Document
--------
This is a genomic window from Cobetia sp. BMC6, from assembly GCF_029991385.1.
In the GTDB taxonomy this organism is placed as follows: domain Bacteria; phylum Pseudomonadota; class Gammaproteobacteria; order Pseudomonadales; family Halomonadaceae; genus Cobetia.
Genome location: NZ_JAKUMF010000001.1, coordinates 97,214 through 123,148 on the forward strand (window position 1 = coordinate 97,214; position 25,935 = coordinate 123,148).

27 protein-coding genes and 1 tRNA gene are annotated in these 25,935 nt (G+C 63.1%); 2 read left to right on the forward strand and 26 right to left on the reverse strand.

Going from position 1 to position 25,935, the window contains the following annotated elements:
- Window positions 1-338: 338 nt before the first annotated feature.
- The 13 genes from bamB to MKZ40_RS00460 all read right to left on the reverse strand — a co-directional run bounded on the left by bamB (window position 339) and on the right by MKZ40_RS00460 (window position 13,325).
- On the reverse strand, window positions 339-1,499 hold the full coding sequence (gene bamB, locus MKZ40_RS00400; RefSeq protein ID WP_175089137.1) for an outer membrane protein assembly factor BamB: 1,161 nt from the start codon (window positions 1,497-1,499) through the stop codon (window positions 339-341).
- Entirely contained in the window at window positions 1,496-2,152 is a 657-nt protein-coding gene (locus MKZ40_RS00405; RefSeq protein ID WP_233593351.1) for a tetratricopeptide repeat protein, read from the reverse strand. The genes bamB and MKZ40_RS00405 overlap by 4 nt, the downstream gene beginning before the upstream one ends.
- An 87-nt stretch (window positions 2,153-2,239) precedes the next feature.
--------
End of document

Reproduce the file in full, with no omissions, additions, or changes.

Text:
This is a genomic window from Cobetia sp. BMC6, from assembly GCF_029991385.1.
In the GTDB taxonomy this organism is placed as follows: domain Bacteria; phylum Pseudomonadota; class Gammaproteobacteria; order Pseudomonadales; family Halomonadaceae; genus Cobetia.
Genome location: NZ_JAKUMF010000001.1, coordinates 97,214 through 123,148 on the forward strand (window position 1 = coordinate 97,214; position 25,935 = coordinate 123,148).

27 protein-coding genes and 1 tRNA gene are annotated in these 25,935 nt (G+C 63.1%); 2 read left to right on the forward strand and 26 right to left on the reverse strand.

Going from position 1 to position 25,935, the window contains the following annotated elements:
- Window positions 1-338: 338 nt before the first annotated feature.
- The 13 genes from bamB to MKZ40_RS00460 all read right to left on the reverse strand — a co-directional run bounded on the left by bamB (window position 339) and on the right by MKZ40_RS00460 (window position 13,325).
- On the reverse strand, window positions 339-1,499 hold the full coding sequence (gene bamB, locus MKZ40_RS00400; RefSeq protein ID WP_175089137.1) for an outer membrane protein assembly factor BamB: 1,161 nt from the start codon (window positions 1,497-1,499) through the stop codon (window positions 339-341).
- Entirely contained in the window at window positions 1,496-2,152 is a 657-nt protein-coding gene (locus MKZ40_RS00405; RefSeq protein ID WP_233593351.1) for a tetratricopeptide repeat protein, read from the reverse strand. The genes bamB and MKZ40_RS00405 overlap by 4 nt, the downstream gene beginning before the upstream one ends.
- An 87-nt stretch (window positions 2,153-2,239) precedes the next feature.